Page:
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In virtual realm, spousal cheating may be in eye of the beholder

Country singer Brad Paisley says he's grateful for Ashley Madison. To be clear, according to The Associated Press, Paisley is specifically pleased not about the website, but about the news from earlier this summer that the site's security got hacked. As a result, Paisley and co-host Carrie Underwood have fodder for humor as they get ready for this year's Country Music Association Awards next month.

There may be some in Mississippi and other states who don't find the revelations of the security breach all that funny. For some spouses feeling betrayed by their mate's activities on the affair-supporting site, it could well be the proverbial straw that broke the camel's back. Adultery is one of the grounds for which contested divorce in Mississippi can be pursued.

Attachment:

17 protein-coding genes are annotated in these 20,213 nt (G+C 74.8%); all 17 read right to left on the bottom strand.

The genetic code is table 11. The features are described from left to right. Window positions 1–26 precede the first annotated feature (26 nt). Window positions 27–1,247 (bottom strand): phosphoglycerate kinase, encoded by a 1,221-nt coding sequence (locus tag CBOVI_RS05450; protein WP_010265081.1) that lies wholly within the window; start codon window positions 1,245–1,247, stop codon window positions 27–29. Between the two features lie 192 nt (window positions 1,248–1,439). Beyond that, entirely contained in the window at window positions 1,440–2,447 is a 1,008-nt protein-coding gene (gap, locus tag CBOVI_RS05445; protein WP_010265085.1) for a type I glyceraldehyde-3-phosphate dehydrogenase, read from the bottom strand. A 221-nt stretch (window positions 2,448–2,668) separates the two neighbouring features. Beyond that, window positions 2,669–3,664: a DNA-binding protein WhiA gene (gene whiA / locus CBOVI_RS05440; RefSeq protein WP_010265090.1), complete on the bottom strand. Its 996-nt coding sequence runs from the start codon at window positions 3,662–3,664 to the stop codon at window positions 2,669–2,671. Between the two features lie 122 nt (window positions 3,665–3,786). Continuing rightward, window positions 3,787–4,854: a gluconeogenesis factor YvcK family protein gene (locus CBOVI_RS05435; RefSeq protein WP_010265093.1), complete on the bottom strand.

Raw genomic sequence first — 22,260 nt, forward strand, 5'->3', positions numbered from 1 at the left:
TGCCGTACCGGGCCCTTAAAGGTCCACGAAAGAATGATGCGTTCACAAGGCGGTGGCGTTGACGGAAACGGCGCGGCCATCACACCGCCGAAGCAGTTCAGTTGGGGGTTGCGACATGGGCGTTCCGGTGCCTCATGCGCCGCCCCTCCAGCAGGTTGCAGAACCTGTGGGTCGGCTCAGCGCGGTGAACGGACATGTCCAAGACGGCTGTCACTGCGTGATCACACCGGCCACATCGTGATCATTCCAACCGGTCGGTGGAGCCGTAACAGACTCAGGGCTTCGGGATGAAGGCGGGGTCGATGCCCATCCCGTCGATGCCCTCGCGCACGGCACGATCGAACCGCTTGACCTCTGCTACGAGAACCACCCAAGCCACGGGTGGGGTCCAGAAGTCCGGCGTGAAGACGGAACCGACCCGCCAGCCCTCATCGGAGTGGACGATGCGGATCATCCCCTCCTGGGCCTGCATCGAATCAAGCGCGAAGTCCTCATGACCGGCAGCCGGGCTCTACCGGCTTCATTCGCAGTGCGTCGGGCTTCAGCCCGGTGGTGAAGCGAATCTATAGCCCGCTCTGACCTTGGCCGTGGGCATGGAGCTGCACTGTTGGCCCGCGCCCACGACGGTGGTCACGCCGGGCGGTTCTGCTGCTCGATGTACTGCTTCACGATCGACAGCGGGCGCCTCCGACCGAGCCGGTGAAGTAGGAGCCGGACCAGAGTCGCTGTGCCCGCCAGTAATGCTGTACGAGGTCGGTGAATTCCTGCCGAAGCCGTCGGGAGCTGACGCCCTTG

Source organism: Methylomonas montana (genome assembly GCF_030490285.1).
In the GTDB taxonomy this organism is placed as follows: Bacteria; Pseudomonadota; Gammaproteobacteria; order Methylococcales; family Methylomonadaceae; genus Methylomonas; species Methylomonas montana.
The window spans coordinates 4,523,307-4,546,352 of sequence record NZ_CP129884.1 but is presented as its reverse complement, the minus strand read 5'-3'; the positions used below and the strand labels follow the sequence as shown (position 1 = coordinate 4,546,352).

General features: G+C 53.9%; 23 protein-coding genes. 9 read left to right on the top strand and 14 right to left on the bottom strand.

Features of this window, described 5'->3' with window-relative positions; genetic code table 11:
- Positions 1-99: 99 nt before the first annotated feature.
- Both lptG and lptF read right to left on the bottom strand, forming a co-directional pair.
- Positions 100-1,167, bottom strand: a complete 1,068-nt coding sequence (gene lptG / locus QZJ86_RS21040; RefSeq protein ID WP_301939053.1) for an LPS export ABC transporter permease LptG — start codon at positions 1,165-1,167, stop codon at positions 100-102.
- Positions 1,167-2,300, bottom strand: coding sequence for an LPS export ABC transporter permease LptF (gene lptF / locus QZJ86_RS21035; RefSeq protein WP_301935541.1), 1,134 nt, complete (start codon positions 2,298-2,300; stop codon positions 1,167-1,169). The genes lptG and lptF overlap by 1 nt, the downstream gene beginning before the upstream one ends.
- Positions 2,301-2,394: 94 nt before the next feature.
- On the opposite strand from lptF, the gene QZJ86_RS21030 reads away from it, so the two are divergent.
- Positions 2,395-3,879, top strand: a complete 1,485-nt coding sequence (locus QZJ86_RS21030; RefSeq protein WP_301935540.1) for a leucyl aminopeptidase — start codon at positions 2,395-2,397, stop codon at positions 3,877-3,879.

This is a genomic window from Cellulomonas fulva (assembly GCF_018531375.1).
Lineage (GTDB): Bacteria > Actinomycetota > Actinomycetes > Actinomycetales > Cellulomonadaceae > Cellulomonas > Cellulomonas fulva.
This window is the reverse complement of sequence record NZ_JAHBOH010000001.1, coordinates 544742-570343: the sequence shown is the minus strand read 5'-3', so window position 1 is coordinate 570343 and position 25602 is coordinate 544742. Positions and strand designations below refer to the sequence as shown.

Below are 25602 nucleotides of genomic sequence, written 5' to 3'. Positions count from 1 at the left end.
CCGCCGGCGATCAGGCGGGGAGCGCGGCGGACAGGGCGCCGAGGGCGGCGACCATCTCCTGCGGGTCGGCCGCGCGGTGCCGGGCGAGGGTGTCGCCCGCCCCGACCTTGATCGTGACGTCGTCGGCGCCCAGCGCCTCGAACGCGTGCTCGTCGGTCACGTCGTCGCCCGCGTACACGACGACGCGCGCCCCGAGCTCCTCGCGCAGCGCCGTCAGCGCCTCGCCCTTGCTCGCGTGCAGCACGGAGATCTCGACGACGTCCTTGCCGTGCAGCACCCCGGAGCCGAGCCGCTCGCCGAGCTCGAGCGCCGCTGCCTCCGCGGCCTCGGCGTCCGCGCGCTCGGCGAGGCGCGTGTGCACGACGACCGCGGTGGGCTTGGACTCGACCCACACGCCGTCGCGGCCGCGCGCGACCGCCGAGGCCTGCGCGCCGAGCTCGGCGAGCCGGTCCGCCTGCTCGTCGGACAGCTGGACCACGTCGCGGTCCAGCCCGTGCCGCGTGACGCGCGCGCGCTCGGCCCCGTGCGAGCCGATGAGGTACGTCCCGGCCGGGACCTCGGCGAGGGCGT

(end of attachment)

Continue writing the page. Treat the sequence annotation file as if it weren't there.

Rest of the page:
But the nature of most of the activity that is said to take place on sites like Ashley Madison raises a question. Is it really cheating? For many of those who participate, the apparent answer is, no.

According to a sex therapist who has studied the phenomena of online cheating, many of the men and women who subscribe to the services are less worried about getting caught by their spouses and more worried about actually falling in love with someone in cyberspace.

The reason they most often give for their lack of concern is that they don't see what they are doing as cheating. They may flirt and even send intimate photos to others in the forum, but they say if no physical contact occurs, it's not infidelity. They reportedly don't always hold to that view, though, when asked how they think their mates would react to their activities.

It might be tough to make the case that virtual flirting and sexting constitutes adultery that could be used to justify a contested divorce. Each case, though, has to be judged on its own merits, so consulting an attorney is necessary.

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